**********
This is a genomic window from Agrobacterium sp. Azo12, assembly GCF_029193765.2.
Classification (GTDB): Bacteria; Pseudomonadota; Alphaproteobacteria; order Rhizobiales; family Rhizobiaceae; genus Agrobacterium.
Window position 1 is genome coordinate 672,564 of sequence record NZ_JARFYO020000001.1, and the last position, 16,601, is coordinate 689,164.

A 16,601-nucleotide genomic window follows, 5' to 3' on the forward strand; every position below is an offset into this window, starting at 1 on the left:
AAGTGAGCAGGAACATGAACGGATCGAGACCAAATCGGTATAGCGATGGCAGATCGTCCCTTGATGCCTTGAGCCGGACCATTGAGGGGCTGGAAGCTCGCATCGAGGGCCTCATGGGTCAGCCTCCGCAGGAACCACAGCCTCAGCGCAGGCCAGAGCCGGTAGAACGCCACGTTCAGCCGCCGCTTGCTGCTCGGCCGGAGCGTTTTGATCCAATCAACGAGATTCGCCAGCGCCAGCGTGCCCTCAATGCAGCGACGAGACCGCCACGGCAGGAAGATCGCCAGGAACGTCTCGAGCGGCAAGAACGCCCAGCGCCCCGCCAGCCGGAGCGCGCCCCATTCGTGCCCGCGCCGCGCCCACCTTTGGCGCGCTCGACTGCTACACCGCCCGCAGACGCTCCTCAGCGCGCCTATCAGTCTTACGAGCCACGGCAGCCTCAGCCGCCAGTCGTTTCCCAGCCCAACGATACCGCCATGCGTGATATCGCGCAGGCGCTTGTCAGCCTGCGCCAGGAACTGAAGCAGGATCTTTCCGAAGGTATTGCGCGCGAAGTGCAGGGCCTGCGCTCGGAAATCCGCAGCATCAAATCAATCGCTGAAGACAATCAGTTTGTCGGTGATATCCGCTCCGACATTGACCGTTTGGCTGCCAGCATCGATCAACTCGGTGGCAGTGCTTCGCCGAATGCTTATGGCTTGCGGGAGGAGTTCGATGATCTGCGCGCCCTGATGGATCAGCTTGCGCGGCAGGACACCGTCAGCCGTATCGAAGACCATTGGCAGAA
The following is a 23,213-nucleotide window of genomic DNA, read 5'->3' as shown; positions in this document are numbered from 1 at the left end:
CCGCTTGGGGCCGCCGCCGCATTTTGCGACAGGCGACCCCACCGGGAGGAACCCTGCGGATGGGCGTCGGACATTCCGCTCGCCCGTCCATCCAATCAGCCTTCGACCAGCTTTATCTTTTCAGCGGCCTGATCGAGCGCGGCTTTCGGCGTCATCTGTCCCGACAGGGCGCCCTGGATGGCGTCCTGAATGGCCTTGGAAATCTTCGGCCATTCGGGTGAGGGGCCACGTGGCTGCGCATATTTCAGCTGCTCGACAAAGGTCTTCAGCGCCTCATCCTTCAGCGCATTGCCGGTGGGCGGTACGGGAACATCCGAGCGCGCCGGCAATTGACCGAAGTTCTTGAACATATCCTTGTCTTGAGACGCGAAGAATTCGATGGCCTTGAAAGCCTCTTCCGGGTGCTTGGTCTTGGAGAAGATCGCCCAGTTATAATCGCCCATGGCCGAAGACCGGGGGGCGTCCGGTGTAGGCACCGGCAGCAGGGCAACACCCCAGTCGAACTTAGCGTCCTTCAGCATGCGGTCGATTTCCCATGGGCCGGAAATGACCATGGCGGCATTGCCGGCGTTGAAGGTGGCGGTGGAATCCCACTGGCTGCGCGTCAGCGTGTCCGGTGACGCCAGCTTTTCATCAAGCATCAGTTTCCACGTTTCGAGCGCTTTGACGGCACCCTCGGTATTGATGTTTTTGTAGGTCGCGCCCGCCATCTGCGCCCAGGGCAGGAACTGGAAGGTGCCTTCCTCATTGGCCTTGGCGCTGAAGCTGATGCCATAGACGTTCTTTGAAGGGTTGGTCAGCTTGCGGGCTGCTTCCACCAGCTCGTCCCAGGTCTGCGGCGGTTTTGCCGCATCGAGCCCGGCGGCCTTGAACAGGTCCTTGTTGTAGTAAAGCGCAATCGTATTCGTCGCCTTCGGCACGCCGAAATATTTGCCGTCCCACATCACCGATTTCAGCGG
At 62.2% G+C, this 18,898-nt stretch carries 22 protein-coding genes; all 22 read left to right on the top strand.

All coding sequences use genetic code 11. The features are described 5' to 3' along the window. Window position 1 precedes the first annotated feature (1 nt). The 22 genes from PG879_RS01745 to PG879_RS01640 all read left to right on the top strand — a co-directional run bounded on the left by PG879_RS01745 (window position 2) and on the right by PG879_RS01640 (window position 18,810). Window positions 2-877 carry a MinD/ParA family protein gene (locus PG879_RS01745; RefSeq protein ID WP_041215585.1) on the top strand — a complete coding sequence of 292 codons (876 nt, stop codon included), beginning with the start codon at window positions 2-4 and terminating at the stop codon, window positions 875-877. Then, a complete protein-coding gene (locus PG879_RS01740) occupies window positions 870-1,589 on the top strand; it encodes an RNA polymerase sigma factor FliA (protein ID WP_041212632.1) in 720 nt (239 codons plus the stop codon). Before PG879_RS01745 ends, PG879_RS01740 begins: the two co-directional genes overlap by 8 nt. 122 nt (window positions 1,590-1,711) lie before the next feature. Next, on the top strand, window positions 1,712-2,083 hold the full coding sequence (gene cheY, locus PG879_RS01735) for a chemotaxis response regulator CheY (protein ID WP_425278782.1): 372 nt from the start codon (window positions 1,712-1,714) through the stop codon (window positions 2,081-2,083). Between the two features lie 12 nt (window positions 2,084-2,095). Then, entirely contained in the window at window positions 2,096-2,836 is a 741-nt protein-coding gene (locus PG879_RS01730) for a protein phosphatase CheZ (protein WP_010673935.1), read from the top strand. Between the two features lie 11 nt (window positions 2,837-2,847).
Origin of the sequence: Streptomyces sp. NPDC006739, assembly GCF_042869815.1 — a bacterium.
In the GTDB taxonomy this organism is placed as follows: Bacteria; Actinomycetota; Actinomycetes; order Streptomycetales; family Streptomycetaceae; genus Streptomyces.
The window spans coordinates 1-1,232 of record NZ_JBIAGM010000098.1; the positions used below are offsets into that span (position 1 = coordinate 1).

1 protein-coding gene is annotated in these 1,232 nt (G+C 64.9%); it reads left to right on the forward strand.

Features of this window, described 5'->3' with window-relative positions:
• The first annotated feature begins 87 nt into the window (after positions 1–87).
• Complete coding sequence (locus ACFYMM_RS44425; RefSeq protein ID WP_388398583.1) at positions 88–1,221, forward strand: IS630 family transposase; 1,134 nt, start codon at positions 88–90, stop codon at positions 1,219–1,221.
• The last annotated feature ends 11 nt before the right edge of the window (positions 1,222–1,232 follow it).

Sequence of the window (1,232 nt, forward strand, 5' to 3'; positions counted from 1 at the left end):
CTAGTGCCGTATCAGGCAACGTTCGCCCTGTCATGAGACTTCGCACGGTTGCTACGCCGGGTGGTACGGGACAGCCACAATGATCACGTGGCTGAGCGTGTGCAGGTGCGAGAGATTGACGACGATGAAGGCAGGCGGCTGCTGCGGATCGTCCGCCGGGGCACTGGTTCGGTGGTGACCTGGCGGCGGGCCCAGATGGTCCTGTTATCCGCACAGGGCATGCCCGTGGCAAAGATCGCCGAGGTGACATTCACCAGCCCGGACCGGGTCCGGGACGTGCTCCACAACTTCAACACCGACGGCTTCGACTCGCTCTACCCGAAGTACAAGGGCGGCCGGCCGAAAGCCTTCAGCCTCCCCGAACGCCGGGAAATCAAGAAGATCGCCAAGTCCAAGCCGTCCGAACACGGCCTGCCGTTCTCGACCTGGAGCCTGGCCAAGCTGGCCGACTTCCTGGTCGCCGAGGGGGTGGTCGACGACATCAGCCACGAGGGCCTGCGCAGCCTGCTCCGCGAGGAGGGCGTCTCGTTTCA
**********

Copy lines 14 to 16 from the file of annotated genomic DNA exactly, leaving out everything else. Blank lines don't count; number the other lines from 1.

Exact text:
Features of this window, described 5'->3' with window-relative positions:
• The first annotated feature begins 87 nt into the window (after positions 1–87).
• Complete coding sequence (locus ACFYMM_RS44425; RefSeq protein ID WP_388398583.1) at positions 88–1,221, forward strand: IS630 family transposase; 1,134 nt, start codon at positions 88–90, stop codon at positions 1,219–1,221.